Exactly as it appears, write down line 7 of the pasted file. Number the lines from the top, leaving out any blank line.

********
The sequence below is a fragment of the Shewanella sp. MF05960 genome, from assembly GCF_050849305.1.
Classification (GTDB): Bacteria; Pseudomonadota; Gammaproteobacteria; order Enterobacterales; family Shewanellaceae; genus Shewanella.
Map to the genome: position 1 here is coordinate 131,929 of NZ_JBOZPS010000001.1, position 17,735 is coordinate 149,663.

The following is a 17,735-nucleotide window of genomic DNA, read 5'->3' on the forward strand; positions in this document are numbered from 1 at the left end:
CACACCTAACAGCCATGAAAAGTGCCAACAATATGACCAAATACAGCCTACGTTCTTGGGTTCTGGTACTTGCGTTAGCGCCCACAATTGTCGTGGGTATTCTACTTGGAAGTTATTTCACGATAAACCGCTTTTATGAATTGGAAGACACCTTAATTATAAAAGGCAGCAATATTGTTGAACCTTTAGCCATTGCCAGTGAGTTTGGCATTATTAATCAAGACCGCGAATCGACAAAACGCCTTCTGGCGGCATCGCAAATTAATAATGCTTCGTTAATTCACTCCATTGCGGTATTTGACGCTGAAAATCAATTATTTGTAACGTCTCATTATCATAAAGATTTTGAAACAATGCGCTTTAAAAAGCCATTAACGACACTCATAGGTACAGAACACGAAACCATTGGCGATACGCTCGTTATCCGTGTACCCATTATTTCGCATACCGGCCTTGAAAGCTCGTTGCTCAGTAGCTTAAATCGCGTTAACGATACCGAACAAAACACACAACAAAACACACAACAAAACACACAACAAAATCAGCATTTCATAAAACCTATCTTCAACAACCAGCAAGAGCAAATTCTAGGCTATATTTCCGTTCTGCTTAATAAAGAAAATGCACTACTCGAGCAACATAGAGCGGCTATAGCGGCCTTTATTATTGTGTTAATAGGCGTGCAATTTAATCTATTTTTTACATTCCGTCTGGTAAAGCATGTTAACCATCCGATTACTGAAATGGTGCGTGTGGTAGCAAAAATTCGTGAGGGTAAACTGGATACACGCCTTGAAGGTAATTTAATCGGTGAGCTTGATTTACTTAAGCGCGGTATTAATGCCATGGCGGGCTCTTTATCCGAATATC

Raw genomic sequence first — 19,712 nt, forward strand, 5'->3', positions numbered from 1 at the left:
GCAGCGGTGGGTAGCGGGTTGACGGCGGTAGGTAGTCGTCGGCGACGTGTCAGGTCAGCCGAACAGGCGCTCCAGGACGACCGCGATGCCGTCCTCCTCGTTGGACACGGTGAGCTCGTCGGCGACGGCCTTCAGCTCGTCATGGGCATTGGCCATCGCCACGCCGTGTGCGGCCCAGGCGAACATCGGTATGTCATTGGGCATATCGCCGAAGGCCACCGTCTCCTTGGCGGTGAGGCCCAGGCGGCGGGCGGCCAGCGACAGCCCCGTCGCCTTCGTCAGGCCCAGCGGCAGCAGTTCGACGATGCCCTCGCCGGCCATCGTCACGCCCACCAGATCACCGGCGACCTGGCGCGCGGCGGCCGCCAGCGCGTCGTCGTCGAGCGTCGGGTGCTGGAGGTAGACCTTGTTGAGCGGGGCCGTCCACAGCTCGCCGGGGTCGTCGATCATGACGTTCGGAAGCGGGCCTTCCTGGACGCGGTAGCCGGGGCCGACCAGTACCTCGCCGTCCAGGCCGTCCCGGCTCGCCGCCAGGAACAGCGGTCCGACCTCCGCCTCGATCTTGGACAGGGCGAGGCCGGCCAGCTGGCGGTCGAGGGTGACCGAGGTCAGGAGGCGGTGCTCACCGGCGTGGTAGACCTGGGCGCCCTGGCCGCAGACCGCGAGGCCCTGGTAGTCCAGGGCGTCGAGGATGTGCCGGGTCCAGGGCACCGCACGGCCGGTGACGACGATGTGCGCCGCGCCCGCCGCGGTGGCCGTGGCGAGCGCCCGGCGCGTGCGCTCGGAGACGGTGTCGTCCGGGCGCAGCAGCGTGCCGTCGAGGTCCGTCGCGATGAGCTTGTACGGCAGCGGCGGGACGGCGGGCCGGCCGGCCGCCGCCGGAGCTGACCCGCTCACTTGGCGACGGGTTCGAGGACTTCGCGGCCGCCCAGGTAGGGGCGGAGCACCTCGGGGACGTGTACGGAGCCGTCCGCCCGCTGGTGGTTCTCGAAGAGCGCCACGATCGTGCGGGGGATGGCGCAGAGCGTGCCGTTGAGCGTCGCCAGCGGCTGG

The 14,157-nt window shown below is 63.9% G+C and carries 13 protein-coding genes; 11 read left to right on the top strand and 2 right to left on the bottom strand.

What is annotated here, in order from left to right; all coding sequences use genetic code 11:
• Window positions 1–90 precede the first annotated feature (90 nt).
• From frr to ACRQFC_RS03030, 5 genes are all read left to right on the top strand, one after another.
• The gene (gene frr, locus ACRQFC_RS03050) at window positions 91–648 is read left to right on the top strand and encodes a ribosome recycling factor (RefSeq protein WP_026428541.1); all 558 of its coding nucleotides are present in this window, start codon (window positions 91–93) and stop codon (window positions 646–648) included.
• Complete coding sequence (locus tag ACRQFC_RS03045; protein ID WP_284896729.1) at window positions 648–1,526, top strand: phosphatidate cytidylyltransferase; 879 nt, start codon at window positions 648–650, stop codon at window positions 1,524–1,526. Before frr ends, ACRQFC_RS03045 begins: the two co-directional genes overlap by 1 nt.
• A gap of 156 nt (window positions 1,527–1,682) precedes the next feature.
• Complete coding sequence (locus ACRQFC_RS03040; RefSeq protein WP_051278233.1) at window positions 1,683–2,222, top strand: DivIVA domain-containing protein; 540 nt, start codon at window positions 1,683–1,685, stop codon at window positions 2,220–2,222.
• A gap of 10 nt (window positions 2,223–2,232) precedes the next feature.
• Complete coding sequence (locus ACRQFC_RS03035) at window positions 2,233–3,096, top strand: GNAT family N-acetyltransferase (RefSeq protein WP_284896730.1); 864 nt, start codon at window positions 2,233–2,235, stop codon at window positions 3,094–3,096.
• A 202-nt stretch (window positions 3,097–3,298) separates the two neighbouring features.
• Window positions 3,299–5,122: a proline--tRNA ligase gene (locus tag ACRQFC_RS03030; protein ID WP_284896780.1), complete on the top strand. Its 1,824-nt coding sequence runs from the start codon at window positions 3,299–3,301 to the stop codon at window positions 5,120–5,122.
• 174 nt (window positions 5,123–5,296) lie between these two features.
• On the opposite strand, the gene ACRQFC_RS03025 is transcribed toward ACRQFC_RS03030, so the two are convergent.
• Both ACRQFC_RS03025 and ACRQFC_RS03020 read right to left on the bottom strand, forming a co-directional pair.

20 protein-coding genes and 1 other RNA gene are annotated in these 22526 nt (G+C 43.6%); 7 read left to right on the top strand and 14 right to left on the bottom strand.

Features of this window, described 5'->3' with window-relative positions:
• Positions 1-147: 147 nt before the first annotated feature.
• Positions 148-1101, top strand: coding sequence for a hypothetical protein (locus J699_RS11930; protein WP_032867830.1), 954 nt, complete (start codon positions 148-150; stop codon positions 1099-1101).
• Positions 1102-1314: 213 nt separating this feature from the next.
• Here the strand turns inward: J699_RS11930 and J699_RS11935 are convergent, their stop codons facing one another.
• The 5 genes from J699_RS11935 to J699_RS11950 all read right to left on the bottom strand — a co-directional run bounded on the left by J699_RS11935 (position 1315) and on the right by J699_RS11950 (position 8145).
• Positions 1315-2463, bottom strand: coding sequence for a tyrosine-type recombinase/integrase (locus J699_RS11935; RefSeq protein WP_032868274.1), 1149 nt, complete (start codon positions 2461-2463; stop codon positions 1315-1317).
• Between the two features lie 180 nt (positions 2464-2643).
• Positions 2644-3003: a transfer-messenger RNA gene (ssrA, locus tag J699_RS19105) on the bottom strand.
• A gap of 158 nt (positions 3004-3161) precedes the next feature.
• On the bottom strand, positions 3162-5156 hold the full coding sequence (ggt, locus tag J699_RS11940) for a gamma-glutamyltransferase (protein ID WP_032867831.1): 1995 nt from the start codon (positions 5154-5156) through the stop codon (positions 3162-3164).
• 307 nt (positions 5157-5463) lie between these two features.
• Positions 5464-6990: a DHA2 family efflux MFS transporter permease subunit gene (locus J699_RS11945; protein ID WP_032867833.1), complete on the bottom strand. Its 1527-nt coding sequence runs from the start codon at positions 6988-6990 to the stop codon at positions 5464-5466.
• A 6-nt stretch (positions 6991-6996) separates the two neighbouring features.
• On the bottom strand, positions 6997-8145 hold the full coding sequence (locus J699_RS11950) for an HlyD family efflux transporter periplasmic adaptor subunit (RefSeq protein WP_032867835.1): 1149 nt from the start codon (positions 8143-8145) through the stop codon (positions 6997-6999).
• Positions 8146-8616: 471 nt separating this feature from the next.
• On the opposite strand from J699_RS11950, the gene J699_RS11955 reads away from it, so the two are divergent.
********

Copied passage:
GCAGCGGTGGGTAGCGGGTTGACGGCGGTAGGTAGTCGTCGGCGACGTGTCAGGTCAGCCGAACAGGCGCTCCAGGACGACCGCGATGCCGTCCTCCTCGTTGGACACGGTGAGCTCGTCGGCGACGGCCTTCAGCTCGTCATGGGCATTGGCCATCGCCACGCCGTGTGCGGCCCAGGCGAACATCGGTATGTCATTGGGCATATCGCCGAAGGCCACCGTCTCCTTGGCGGTGAGGCCCAGGCGGCGGGCGGCCAGCGACAGCCCCGTCGCCTTCGTCAGGCCCAGCGGCAGCAGTTCGACGATGCCCTCGCCGGCCATCGTCACGCCCACCAGATCACCGGCGACCTGGCGCGCGGCGGCCGCCAGCGCGTCGTCGTCGAGCGTCGGGTGCTGGAGGTAGACCTTGTTGAGCGGGGCCGTCCACAGCTCGCCGGGGTCGTCGATCATGACGTTCGGAAGCGGGCCTTCCTGGACGCGGTAGCCGGGGCCGACCAGTACCTCGCCGTCCAGGCCGTCCCGGCTCGCCGCCAGGAACAGCGGTCCGACCTCCGCCTCGATCTTGGACAGGGCGAGGCCGGCCAGCTGGCGGTCGAGGGTGACCGAGGTCAGGAGGCGGTGCTCACCGGCGTGGTAGACCTGGGCGCCCTGGCCGCAGACCGCGAGGCCCTGGTAGTCCAGGGCGTCGAGGATGTGCCGGGTCCAGGGCACCGCACGGCCGGTGACGACGATGTGCGCCGCGCCCGCCGCGGTGGCCGTGGCGAGCGCCCGGCGCGTGCGCTCGGAGACGGTGTCGTCCGGGCGCAGCAGCGTGCCGTCGAGGTCCGTCGCGATGAGCTTGTACGGCAGCGGCGGGACGGCGGGCCGGCCGGCCGCCGCCGGAGCTGACCCGCTCACTTGGCGACGGGTTCGAGGACTTCGCGGCCGCCCAGGTAGGGGCGGAGCACCTCGGGGACGTGTACGGAGCCGTCCGCCCGCTGGTGGTTCTCGAAGAGCGCCACGATCGTGCGGGGGATGGCGCAGAGCGTGCCGTTGAGCGTCGCCAGCGGCTGG